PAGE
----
The T-10 was also only fielded with two types of shells, AP and HE, this includes standard 122mm shells like the various BR-471 APHEBC shells and OF-472 HE, since sub-caliber and HEAT-FS ammo for the 122mm was firstly introduced in 1967 and by that time, the T-10 was already replaced by the T-10M with the more powerful high-pressure 122mm M-62-T2 L/43 cannon. The T-10 obr. 1953 also did not possess any night-vision capabilities, while the T-10 obr. 1960 did, more on that further down below.
Much like all other T-10’s, the T-10 obr. 1953 is equipped with a chain-rammer loading-assistant mechanism, which is similar in operation to the loading-assistant mechanism of the IS-7, though instead of having the shells stored in a dedicated ammo-rack, like it is the case with the IS-7, the two-piece ammo of the 122mm cannon has to be placed on the loading-tray by hand.
Compared to the T-10M, the T-10 appears to have a faster reload-rate, with the T-10M having an average of 16 seconds, while the T-10 achieves under 10 seconds with use of the ready-rack.
This text from the book “Soviet T-10 Heavy Tank and Variants” by James Kinnear and Stephen L. Sewell talks about the differences of the T-10 and T-10M and mentions the increase in loading-time, though it sadly doesn‘t mention why the reload-time was increased:
Loading-procedure of the T-10:
The T-10A was not much different to the T-10, with the main difference being the addition of a vertical stabilizer for the 122mm cannon, as well as a fume-excavator, which reduced the buildup of residual propellant-fumes in the fighting compartment, during the firing of the cannon.
The T-10B’s main improvement over the T-10A was a two-plain stabilizers, which allowed for accurate on the move firing and reloading of the main cannon.
Compared to the T-10B, the T-10M, which entered service in the same year as the former, received a new 122mm M62T2 cannon with improved ballistics and muzzle-brake, two-plain stabilizer, NVD equipment, 12,7mm HMG’s were replaced with 14,5mm HMG’s, full NBC protection and an improved 750hp V-12-6 engine.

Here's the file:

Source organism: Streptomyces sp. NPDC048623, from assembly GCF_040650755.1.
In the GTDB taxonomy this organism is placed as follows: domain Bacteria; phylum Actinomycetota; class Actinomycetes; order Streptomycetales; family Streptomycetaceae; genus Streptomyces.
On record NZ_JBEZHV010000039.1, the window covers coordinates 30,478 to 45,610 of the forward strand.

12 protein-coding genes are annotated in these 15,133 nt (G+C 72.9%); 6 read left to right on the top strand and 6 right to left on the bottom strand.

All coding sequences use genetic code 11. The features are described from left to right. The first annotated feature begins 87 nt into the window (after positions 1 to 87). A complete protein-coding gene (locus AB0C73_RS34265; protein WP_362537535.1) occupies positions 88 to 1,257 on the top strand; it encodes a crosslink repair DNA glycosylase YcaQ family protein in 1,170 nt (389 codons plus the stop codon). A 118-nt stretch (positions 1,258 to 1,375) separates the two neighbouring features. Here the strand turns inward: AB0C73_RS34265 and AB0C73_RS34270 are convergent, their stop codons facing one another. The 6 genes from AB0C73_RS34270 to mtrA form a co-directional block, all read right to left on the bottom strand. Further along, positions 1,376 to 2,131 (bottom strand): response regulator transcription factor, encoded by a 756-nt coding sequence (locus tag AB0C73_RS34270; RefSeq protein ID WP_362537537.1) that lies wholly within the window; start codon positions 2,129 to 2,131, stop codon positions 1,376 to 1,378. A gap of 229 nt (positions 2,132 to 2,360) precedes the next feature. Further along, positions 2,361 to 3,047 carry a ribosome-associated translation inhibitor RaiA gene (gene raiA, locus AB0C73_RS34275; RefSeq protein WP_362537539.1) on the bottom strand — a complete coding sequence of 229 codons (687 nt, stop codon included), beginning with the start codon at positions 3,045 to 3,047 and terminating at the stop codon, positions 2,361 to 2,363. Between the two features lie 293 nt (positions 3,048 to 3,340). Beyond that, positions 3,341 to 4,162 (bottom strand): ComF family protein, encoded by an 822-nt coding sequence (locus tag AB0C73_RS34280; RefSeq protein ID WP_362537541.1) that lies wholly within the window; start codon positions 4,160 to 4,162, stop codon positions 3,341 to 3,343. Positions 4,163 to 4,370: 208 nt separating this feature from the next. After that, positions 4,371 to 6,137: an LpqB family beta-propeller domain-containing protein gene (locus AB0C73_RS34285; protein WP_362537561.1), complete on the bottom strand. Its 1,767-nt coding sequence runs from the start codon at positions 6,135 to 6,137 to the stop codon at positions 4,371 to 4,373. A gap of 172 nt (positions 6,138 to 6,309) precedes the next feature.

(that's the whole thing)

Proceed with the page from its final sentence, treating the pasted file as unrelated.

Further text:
In 1960 an unknown amount of T-10’s were upgraded with IR and night-sight capability, which would open the possibility to give Germany such a version, though this is more of a side-note.
TPN 1-29-14 night-sight
L-2 “Lua” IR-spotlight
Picture of a T-10 obr. 1960:
Specifications (T-10 obr. 1953):
Armament: 1x 122mm D-25TA (30rpg) 2x 12,7mm DShK HMG (500 rpg)
I personally think that regardless of what version(s?) would be chosen by the developers, if this tank is ever added, it would be a great vehicle for the German tech-tree, being a tank with decent armour, decent mobility and decent firepower, which for a heavy tank, is something Germany does not have many of.
Any of the versions would be non-modified T-10’s with the exception of the NVA markings on the turret, which is why I think the markings on the Panzer X should probably be part of all camos and be unremovable, much like the unremovable NVA markings on the SPz BMP-1.
As for the name, I believe “T-10 / T-10A / T-10B / T-10M” would be completely adequate, although the name “Schwerer Panzer X / Panzer X” would be unique and cool to see, I think the standard “T-10” specification would spark less confusion.
How the markings could look (picture is an East-German T-54AMZ):
Thanks for reading and if you want to add or correct something, feel free to let me know.
“Kampfpanzer der NVA” by Jörg Siegert and Helmut Hanske
“Soviet T-10 Heavy Tank and Variants” by James Kinnear and Stephen L. Sewell